Comparing the prior art boiler to the present invention it is seen that the present invention allows independent control over the relative amounts of heat supplied to the steam generator and the superheater. This enables the control of steam temperature output independent of steam flow rate. FIG. 3 depicts the marked difference in the ability to maintain temperature at low loads. Curve A represents the output of the present method in contrast to the curve for the prior art boiler. In the present method design steam temperature can be maintained at a constant level for any load.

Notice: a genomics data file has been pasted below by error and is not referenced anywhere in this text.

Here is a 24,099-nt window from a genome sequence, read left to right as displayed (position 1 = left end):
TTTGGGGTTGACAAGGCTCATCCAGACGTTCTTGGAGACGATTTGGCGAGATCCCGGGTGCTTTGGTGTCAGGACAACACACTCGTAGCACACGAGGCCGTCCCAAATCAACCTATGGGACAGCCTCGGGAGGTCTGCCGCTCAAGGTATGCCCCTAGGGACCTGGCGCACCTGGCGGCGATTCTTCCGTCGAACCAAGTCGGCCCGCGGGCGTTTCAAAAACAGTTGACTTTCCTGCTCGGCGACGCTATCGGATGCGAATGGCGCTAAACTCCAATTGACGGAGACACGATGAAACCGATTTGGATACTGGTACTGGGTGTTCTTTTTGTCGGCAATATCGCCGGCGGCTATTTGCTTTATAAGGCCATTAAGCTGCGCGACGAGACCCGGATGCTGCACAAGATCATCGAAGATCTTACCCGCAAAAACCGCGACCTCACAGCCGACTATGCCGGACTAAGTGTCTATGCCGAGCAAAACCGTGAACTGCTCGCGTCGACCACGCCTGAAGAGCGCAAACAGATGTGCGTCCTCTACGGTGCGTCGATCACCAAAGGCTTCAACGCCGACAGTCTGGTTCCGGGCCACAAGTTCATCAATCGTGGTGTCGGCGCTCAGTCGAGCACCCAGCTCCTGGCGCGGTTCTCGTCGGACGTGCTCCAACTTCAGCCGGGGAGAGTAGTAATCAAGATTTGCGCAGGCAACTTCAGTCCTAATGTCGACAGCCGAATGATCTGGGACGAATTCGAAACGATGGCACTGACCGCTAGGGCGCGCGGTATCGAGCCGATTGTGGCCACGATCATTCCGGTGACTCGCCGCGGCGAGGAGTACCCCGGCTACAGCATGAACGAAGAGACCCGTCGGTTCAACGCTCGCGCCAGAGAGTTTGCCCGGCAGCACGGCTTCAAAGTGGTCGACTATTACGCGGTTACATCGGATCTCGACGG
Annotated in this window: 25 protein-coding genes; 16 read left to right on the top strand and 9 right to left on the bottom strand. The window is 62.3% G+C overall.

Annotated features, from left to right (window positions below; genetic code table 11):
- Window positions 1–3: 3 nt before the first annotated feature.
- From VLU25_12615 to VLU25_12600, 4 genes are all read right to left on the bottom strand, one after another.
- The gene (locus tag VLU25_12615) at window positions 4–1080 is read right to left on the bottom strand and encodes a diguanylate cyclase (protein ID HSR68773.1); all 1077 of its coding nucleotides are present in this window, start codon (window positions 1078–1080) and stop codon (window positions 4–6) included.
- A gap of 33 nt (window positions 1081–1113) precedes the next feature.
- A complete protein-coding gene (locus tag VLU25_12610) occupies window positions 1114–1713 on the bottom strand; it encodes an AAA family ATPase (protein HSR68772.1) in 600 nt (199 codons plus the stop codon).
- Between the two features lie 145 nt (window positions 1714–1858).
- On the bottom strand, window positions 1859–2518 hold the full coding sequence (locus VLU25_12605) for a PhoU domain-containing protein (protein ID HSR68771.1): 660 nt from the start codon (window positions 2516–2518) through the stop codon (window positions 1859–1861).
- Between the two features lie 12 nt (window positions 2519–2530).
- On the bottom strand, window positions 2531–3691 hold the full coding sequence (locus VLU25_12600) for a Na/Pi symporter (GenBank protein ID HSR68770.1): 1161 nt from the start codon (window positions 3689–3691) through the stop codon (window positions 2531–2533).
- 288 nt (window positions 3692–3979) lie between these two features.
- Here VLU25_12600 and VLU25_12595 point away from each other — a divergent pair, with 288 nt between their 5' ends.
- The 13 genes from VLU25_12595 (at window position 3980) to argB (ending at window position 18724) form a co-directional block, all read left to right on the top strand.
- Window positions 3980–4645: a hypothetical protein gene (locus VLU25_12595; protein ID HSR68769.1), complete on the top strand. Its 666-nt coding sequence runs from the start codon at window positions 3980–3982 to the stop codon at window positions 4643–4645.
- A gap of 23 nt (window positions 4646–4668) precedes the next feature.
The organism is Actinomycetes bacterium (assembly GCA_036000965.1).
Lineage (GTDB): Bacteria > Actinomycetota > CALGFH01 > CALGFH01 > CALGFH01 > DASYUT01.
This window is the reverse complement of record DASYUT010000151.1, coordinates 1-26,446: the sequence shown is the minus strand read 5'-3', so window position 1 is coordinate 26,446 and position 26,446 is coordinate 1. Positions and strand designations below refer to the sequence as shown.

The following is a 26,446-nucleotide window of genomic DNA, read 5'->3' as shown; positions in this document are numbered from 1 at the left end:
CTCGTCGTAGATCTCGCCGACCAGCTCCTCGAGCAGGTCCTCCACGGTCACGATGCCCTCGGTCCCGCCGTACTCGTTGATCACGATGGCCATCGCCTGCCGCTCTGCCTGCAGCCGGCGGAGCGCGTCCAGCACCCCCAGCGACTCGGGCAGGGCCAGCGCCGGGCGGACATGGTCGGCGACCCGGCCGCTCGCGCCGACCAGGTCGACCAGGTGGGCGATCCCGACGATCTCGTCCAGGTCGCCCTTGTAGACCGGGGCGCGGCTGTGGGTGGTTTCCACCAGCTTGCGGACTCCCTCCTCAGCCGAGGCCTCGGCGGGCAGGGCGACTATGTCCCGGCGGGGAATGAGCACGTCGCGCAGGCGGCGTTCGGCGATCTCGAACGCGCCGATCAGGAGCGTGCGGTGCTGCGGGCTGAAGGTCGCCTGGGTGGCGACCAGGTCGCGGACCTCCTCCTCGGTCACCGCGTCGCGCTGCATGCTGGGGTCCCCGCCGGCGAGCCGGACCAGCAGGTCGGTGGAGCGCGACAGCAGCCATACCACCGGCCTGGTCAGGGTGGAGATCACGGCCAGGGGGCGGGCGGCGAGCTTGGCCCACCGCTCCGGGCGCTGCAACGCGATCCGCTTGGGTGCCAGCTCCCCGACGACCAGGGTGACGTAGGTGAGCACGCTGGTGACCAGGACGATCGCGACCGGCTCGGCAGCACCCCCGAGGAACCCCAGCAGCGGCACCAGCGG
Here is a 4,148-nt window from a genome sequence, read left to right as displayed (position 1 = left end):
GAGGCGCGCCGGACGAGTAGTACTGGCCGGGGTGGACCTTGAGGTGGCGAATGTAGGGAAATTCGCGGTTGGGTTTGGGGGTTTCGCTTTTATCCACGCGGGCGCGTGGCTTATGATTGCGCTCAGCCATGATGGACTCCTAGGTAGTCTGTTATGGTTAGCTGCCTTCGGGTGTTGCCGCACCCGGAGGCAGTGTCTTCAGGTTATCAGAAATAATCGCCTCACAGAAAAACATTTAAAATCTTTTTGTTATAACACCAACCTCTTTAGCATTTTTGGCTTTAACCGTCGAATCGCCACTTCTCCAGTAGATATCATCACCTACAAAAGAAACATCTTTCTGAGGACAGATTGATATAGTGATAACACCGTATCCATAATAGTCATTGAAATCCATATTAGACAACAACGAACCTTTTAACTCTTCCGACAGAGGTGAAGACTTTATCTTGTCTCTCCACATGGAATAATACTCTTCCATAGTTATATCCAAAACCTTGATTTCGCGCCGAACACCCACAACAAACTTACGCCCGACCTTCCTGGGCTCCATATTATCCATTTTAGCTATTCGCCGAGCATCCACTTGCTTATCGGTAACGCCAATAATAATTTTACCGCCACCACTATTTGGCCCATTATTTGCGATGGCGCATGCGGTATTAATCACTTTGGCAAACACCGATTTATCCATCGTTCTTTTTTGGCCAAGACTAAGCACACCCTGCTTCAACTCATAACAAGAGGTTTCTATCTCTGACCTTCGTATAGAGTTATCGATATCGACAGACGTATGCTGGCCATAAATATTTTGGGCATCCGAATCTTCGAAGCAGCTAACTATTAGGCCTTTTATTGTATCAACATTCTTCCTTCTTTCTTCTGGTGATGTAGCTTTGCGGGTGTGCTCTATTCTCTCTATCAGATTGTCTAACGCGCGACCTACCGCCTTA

Moreover, the present method allows much quicker start-ups over the prior boiler since the firing rate may be increased quickly without risk of overheating the superheater or reheater. The heat is then applied selectively to the heat exchange components or the fine particles may bypass the heat exchange components and be recycled directly back to the combustor to raise the temperature of the fine particle inventory. In the prior art boiler where the heat of combustion is applied directly to the steam generation tubing and the superheater tubing, the firing rate must be slowly increased upon start-up until steam is produced and passed through the superheater and reheater. Until then, the tubing can be thermally damaged by high gas temperatures. Additionally, since the turbine is at a much lower temperature under the prior methods during shut-down, the rate of steam temperature increase or restart must be moderated to avoid thermal stresses in the turbine. Thus, a fine balance must initially be maintained in start-up to avoid damage to the superheater, reheater and turbine. Frequently, oil or gas fuel is used during this start-up period in order to maintain adequate control over the heat produced. The present inventive method avoids this and may therefore use only coal on restart.